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    Counterterrorism briefing is closed

    A Senate committee, meeting in secret, will hear from FDLE Commissioner Tim Moore.

    By ALISA ULFERTS, Times Staff Writer
    © St. Petersburg Times
    published March 6, 2003

    TALLAHASSEE -- A Senate committee will have a rare closed-door session today in a secure room far from the state Capitol to discuss counterterrorism.

    Gov. Jeb Bush said he doesn't think closing out the public is necessary, but Senate President Jim King said it was done at the request of Tim Moore, commissioner of the Florida Department of Law Enforcement.

    Moore will brief the committee on a counterterrorism system and wants to keep the discussion confidential. King is invoking for the first time a controversial rule adopted after the Sept. 11, 2001, terrorist attacks that allows senators to keep out the public when discussing security.

    The Committee on Home Defense, Public Security and Ports will meet several miles from the Capitol in a secure room at FDLE headquarters.

    Future meetings and discussions will be in the open, said King, R-Jacksonville. "This is going to be an exception much more than any rule," King said.

    With King unwilling to describe exactly what Moore's counterterrorism system was, his brief news conference with reporters Wednesday was punctuated with numerous cryptic references.

    "I have seen "it' and I concur "it' needs to be protected," King said.

    Bush said he thought Moore's program was a computer database called Threat Net, capable of tracking information. It is unknown whether that database would be restricted to tracking known terrorist suspects or if Moore is collecting information such as credit card purchases and e-mails from Floridians to identify additional terrorist suspects.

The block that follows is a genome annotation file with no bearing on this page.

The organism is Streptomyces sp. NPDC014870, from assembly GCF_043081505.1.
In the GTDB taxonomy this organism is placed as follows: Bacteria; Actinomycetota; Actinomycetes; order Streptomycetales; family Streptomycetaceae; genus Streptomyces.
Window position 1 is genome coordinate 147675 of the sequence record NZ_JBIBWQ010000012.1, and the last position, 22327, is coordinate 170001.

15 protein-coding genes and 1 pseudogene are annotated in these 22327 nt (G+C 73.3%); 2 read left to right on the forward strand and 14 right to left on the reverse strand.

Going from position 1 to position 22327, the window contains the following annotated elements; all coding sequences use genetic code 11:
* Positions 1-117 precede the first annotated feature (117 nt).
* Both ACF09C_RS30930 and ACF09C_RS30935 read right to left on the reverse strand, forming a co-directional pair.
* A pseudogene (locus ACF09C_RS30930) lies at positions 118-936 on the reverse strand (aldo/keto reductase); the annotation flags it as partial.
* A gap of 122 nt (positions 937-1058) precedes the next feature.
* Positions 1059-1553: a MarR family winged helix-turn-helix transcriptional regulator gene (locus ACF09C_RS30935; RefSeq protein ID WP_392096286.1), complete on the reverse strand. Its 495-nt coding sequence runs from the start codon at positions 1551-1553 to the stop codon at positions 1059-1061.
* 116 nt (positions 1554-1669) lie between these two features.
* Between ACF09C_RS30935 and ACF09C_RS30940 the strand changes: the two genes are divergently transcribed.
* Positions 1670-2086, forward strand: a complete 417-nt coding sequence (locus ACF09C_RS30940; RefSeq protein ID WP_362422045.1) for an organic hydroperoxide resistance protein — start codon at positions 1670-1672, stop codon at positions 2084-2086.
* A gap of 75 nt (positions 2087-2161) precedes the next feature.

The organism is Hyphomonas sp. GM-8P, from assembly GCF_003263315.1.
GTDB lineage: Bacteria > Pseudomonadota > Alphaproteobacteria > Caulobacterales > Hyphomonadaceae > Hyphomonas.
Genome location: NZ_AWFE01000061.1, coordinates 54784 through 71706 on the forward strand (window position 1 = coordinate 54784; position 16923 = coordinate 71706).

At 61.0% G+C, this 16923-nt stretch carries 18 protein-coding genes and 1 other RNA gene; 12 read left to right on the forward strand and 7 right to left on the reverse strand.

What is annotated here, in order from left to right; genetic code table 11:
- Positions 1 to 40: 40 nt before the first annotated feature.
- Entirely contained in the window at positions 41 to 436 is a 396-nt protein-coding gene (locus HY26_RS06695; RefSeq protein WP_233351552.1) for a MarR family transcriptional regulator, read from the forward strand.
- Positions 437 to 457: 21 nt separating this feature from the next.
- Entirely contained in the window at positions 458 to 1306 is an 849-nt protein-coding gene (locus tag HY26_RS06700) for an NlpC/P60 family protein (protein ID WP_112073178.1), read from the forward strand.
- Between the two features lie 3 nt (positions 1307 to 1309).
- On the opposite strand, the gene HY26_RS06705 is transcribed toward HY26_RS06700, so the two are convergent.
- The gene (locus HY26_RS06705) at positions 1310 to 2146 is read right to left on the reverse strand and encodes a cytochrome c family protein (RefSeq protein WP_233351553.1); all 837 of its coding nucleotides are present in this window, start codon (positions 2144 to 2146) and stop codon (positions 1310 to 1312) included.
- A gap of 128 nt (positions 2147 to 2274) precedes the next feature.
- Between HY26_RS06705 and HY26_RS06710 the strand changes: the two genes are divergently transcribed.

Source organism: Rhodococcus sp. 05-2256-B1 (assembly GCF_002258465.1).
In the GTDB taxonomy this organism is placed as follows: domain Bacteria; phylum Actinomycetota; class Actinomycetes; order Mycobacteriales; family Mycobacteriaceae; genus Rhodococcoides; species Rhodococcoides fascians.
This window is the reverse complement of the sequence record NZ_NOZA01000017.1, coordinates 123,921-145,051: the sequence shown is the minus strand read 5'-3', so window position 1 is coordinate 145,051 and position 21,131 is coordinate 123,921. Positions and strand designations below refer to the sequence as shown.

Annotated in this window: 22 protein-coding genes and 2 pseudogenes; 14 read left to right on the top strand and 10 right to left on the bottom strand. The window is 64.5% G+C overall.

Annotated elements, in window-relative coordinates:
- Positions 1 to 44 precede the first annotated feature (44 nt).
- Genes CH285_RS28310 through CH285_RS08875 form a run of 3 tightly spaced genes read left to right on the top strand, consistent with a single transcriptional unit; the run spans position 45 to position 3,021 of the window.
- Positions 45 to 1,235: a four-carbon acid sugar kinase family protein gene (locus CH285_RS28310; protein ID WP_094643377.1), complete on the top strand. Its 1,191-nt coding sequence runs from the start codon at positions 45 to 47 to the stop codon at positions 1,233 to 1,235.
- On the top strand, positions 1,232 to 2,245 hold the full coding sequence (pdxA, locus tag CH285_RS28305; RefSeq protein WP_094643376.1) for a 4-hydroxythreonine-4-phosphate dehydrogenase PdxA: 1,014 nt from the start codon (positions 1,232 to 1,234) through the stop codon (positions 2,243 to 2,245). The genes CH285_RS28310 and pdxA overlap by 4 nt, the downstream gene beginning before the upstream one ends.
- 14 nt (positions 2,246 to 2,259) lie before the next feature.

Moore got $1.5-million for counterterrorism activities last year and wants another $1.6-million this year.

    "Obviously we can't show our playbook to the public," said FDLE spokeswoman Jennie Khoen. The database will track potential terrorists, Khoen said.

    "When we have reasonable suspicion that individuals are going to commit a crime or have committed a crime, they go into the system," Khoen said. "And if it doesn't pan out, they are purged from the system."

    King said it was his idea to have committee members learn more about the system before voting on funding. King said he wanted to have at least one reporter sit in on the meeting, but Moore opposed that.

    Barbara Petersen, an open government advocate and director of the First Amendment Foundation, doubts the Senate rule allowing closed sessions is constitutional or in the public interest.

    House Speaker Johnnie Byrd said he had no plans for closed sessions and House rules do not allow it.

    -- Times staff writers Steve Bousquet and Lucy Morgan contributed to this report.

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